The ESA pulls its support of SOPA/PIPA ... kind of

The Stop Online Piracy Act and the Protect IP Act bills before the US Congress have been losing support rapidly this week, thanks mostly to a well organized blackout of thousands of web sites on Wednesday. Today, the vote on both bills were postponed indefinitely. Now the video game industry trade group, the Entertainment Software Association, has also effectively dropped its previous support of SOPA and PIPA, at least with the versions as they are currently written.

In a statement sent to Kotaku and other sites, the ESA states:

From the beginning, ESA has been committed to the passage of balanced legislation to address the illegal theft of intellectual property found on foreign rogue sites. Although the need to address this pervasive threat to our industry's creative investment remains, concerns have been expressed about unintended consequences stemming from the current legislative proposals. Accordingly, we call upon Congress, the Obama Administration, and stakeholders to refocus their energies on producing a solution that effectively balances both creative and technology interests. As an industry of innovators and creators, we understand the importance of both technological innovation and content protection and are committed to working with all parties to encourage a balanced solution.

A number of the ESA's own members, including Microsoft, NVIDIA, 38 Studios and Epic Games, have all previously revealed their own opposition to SOPA and PIPA. Indeed, the ESA itself has not been as public about its previous views on SOPA as other entertainment trade organizations such as the Motion Picture Association of America and the Recording Industry Association of America. While the official web sites for both groups mention their support of SOPA and PIPA, the ESA's web site never posted up its own views of those bills.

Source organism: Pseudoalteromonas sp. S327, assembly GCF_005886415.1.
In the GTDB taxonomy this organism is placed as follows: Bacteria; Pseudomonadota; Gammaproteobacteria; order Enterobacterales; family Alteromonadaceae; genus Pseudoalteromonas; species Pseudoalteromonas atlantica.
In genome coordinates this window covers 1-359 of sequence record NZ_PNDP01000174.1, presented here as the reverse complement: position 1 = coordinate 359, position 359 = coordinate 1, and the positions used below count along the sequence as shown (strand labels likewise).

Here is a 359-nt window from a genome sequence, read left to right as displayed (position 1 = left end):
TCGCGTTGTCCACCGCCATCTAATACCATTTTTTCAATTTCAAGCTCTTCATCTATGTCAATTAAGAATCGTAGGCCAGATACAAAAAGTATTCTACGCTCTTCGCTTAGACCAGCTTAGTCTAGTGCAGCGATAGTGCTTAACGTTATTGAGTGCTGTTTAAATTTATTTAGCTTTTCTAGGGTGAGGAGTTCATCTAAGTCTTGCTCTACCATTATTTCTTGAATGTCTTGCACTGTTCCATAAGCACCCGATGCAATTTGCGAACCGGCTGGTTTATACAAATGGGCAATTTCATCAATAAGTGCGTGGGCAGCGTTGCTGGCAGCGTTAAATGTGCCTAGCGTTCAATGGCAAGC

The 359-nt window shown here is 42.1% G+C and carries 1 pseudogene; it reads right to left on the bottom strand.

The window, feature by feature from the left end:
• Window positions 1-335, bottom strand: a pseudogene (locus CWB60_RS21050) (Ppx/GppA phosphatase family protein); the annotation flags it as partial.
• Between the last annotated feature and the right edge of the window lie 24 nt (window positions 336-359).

Both the MPAA and the RIAA have posted their own statements on the postponement of the SOPA and PIPA bills. Their responses are not nearly as apologetic as the ESA's. The RIAA's statement says:

There is a near universal consensus that cracking down on foreign rogue websites is an important priority for the U.S. government.  The Senate had an opportunity to have a national conversation about an important and urgent issue:  protecting American workers and consumers from foreign criminals.  It is a shame that the Senate will not have that debate next week. 

This issue is too important, too vital to our economy, to let misleading demagoguery have a veto over meaningful reforms. Everyone, every intermediary in the Internet ecosystem, has a role to play and a responsibility to help. We have been told repeatedly that the tech community agrees that something needs to be done.  We take them at their word, and continue to hope that we can sit down with responsible leaders from that community to devise a solution that will address counterfeiting and theft and, yes, bring the rule of law to the Internet.

The MPAA's statement is similar:

We applaud those leaders in Washington who have chosen to stand with the millions of hard working Americans all across this nation whose livelihoods are threatened by foreign criminal websites designed to steal. As a consequence of failing to act, there will continue to be a safe haven for foreign thieves; American jobs will continue to be lost; and consumers will continue to be exposed to fraudulent and dangerous products peddled by foreign criminals.

With today’s announcement, we hope the dynamics of the conversation can change and become a sincere discussion about how best to protect the millions of American jobs affected by the theft of American intellectual property. The threat posed by these criminal operations has been widely acknowledged by even the most ardent critics.  It is incumbent that they now sincerely work with all of us to achieve a meaningful solution to this critically important goal.


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